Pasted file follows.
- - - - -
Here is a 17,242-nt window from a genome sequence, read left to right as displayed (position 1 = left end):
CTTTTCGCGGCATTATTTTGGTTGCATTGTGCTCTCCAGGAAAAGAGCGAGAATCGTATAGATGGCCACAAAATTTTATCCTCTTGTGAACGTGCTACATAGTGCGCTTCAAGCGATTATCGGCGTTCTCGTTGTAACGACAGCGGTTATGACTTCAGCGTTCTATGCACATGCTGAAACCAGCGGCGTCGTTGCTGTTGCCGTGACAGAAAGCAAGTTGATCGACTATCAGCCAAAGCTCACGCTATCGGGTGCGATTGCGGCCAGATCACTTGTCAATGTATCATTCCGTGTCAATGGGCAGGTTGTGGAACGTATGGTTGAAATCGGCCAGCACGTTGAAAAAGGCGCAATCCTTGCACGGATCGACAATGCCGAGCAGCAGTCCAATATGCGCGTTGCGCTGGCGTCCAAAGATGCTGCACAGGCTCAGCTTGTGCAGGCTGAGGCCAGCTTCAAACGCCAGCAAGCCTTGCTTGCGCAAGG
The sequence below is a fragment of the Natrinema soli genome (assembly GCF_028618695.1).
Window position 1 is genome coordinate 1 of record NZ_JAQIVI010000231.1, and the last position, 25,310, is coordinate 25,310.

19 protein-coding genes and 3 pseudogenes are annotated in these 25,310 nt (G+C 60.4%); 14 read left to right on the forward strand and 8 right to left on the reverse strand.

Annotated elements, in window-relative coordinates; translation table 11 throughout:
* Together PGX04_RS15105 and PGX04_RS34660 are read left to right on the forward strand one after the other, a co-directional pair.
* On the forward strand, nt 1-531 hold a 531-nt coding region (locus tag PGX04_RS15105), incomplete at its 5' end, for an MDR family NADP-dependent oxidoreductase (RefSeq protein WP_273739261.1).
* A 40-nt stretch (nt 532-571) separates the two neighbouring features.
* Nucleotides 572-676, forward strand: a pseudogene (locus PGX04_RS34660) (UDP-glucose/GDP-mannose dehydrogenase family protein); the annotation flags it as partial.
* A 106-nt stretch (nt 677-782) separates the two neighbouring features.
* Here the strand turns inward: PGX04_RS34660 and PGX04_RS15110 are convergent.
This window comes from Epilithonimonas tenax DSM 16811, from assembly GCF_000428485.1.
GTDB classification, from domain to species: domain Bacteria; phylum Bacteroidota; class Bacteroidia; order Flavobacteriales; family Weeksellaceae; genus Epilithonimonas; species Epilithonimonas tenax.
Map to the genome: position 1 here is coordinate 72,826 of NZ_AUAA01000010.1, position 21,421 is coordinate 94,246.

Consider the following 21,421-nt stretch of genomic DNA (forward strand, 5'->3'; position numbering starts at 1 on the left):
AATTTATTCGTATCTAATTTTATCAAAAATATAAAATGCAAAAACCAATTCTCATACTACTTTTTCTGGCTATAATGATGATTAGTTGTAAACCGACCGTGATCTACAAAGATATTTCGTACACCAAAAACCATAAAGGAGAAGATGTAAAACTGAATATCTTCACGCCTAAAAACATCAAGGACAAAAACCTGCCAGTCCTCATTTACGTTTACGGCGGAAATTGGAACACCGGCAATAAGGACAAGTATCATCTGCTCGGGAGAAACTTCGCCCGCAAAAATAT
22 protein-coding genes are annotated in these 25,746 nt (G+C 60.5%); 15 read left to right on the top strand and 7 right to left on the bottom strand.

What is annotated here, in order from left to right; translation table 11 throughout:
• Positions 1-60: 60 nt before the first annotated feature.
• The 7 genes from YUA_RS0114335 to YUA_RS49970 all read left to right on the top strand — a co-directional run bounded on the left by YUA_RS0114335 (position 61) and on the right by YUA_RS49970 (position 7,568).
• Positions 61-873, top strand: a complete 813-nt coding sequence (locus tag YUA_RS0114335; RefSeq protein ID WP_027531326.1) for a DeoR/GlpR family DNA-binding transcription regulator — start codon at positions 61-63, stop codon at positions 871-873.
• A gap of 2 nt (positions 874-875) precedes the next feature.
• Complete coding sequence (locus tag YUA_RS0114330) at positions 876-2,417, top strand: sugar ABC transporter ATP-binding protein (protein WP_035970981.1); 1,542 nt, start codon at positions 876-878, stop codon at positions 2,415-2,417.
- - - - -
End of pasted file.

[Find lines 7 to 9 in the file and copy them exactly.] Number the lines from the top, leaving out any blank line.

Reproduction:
* Together PGX04_RS15105 and PGX04_RS34660 are read left to right on the forward strand one after the other, a co-directional pair.
* On the forward strand, nt 1-531 hold a 531-nt coding region (locus tag PGX04_RS15105), incomplete at its 5' end, for an MDR family NADP-dependent oxidoreductase (RefSeq protein WP_273739261.1).
* A 40-nt stretch (nt 532-571) separates the two neighbouring features.